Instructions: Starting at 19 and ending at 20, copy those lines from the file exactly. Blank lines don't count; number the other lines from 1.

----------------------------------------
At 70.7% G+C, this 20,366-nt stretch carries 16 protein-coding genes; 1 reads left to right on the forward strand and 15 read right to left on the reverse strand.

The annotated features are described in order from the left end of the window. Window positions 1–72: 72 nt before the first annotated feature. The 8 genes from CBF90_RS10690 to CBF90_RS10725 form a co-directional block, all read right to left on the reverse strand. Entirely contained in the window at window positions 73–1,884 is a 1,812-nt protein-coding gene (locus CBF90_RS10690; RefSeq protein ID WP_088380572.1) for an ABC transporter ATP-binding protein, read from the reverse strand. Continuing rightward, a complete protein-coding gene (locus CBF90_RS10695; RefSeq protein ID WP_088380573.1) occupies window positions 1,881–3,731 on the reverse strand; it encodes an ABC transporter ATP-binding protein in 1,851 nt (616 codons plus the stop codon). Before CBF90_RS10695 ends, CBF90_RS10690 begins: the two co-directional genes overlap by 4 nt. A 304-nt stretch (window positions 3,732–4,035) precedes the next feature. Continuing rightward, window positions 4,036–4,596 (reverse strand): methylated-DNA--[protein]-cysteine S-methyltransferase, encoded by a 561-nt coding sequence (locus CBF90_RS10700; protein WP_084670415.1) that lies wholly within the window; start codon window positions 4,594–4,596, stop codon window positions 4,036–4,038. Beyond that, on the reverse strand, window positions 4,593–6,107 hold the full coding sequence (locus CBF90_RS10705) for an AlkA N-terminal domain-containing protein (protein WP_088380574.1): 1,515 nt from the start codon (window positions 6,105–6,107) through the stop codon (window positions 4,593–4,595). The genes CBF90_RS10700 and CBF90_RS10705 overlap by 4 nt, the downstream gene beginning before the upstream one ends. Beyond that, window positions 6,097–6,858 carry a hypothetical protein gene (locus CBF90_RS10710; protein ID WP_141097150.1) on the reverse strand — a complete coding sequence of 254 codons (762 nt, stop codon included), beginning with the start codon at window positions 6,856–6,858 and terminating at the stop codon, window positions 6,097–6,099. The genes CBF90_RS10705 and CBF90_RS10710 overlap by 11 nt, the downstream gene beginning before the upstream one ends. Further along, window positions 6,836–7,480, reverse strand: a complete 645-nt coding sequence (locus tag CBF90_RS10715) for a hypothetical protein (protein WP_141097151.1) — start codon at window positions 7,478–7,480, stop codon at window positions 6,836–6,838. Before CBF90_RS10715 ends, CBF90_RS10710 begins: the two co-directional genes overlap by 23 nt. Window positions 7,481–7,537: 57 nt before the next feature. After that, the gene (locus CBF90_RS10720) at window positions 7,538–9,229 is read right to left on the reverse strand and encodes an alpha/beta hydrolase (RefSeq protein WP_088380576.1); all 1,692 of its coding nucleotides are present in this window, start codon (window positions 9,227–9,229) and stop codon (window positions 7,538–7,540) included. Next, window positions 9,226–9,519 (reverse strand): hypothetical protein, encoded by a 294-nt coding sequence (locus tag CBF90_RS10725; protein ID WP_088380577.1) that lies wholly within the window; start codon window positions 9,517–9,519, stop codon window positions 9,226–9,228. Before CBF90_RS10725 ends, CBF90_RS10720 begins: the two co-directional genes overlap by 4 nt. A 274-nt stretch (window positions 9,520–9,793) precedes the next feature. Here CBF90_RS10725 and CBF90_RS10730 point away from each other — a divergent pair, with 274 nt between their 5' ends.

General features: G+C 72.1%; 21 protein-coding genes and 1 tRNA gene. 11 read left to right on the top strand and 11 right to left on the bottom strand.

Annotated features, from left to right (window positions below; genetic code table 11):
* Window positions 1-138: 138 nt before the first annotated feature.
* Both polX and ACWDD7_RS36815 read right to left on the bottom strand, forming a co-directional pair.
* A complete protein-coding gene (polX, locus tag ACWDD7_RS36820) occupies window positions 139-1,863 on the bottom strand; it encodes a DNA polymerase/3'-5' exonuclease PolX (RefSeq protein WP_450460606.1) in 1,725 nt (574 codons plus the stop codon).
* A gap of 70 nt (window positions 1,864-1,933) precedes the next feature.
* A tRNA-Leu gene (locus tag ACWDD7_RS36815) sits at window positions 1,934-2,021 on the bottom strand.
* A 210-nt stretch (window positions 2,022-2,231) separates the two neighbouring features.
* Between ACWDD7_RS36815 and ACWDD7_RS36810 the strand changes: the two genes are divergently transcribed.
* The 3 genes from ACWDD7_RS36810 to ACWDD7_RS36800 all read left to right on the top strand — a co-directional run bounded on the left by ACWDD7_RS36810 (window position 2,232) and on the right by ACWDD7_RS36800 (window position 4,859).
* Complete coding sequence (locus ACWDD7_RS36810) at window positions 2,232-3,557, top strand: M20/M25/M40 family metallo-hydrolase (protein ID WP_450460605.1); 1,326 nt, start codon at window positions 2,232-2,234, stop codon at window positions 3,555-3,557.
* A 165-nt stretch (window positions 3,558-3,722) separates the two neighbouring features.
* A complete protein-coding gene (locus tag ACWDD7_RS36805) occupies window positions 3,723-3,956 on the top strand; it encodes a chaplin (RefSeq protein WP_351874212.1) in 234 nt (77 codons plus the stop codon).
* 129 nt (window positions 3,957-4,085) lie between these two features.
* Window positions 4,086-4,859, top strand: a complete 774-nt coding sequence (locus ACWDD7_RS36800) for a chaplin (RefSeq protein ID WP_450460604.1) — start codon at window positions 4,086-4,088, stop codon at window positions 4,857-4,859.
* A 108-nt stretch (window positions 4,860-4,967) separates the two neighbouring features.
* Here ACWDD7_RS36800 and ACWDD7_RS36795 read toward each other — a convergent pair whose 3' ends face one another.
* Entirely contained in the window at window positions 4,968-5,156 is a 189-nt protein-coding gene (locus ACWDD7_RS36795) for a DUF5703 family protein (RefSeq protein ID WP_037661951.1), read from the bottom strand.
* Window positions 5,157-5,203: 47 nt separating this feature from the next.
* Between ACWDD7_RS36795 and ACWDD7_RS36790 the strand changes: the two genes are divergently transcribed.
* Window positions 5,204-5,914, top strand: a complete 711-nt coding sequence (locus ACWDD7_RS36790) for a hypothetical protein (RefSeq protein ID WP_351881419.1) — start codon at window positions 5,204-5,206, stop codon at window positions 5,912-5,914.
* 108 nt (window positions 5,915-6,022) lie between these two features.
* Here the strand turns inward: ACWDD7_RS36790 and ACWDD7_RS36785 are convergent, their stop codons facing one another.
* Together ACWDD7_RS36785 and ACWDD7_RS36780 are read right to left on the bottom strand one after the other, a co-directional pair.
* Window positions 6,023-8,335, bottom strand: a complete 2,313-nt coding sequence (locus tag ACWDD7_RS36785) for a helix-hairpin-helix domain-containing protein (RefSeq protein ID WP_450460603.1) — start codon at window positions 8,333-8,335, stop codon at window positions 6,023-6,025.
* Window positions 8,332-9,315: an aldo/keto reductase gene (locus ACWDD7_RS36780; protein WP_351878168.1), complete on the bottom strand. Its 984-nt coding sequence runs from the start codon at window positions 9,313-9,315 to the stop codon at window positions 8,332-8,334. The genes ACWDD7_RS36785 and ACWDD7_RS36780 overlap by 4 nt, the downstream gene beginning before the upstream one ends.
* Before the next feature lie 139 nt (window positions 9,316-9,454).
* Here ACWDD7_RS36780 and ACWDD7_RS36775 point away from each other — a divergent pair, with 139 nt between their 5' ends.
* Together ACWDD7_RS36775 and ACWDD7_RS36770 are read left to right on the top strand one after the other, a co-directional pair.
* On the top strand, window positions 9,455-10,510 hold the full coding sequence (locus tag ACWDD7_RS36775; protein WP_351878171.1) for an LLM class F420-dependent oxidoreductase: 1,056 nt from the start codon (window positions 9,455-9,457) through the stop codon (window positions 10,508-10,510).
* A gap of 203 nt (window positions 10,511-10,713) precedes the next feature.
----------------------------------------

* Here ACWDD7_RS36800 and ACWDD7_RS36795 read toward each other — a convergent pair whose 3' ends face one another.
* Entirely contained in the window at window positions 4,968-5,156 is a 189-nt protein-coding gene (locus ACWDD7_RS36795) for a DUF5703 family protein (RefSeq protein ID WP_037661951.1), read from the bottom strand.